2018 selection policies

for a young swimmer the world is an oyster. All option and chances are available to be exploited and the release today of the 2018 British Swimming Selection policies for

  • 2018 Junior Champs in Helsinki 4. – 8. July
  • 2018 European Champs Glasgow 3. – 9. August

help us focus on the future of our sport, rather than dwell on sad spots in the past.

Though it is important to learn the skill of dealing with emotions, the focus on the season ahead always helps to take a deep breath and swim.

I avoided the rain but not the tears

This morning it was good-bye to training mates after the AM session and as swimmers are wet already and in the shower, the tears are hard to spot.

But the good-byes were heart wrenching and emotional.

Normally local swimming clubs hardly ever change but with the LACPP and its dissolving came a lot of dramas.

Coaches left, swimmers left and new club arrangements were made.

It was kind of sad to see the LACPP signs disappear both on the Web, Facebook and in the LAC. I never thought they would actually dissolve this scheme.

At least I now know that Lisa Bates can continue to enjoy her coaching career by moving to Chelsea & Westminster swimming club, Pixie, also a former LACPP swimmer went there too.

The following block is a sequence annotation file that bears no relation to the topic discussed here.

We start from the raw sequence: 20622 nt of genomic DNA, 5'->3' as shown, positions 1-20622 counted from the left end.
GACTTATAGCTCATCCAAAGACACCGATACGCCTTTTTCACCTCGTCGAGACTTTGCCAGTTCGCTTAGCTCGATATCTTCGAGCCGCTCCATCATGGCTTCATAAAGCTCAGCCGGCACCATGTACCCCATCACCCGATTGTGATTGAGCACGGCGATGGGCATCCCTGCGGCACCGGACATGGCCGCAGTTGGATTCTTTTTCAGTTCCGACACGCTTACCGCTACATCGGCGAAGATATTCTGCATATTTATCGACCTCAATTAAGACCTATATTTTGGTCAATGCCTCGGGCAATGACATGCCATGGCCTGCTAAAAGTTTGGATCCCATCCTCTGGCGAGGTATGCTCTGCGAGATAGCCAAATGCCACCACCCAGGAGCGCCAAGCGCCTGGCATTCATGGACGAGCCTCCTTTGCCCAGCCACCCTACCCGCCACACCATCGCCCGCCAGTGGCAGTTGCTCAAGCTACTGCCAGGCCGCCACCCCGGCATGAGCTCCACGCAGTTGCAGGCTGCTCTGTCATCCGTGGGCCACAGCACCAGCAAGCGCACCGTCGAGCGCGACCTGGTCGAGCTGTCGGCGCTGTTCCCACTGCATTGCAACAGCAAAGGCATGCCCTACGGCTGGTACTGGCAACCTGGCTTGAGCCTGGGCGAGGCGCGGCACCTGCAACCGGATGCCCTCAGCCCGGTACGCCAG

The older national swimmers went to Loughborough, Sterling, Angharad went to a residential school with swimming as main sport.

Madison is fast but not fast enough and too young to get into a national coaching scheme.

I predicted that most fast national swimmers would leave if they dissolve the LACPP and that is what happened.

Madison joins Hackney as this is the most improved club this year and also has some very good national swimmers and it is within our reach.

Swimmers of Madison’s age, need to concentrate on their education; we are just beginning the GCSE courses. I don’t think a competitive swimmer can succeed unless they are in an excellent local club or in a residential school like Millfield.

The LAC ACS is an excellent coaching scheme, yet it is geared more towards the younger swimmers who just begin their competitive careers. I am sure they will shine in competitions.

I think it is important for swimmers to get continuity with their sport and established local clubs deliver the best results.

It’s best to turn all that sadness into new energy and look forward to new endeavours. We have plenty to do in the future and look forward to seeing swimmers at competitions in the future.

Getting ready for the meet

On Sunday, Madison will swim for her first and last meet with Newham & UEL club.

Preparations centre around

  • how to get the home work done over that weekend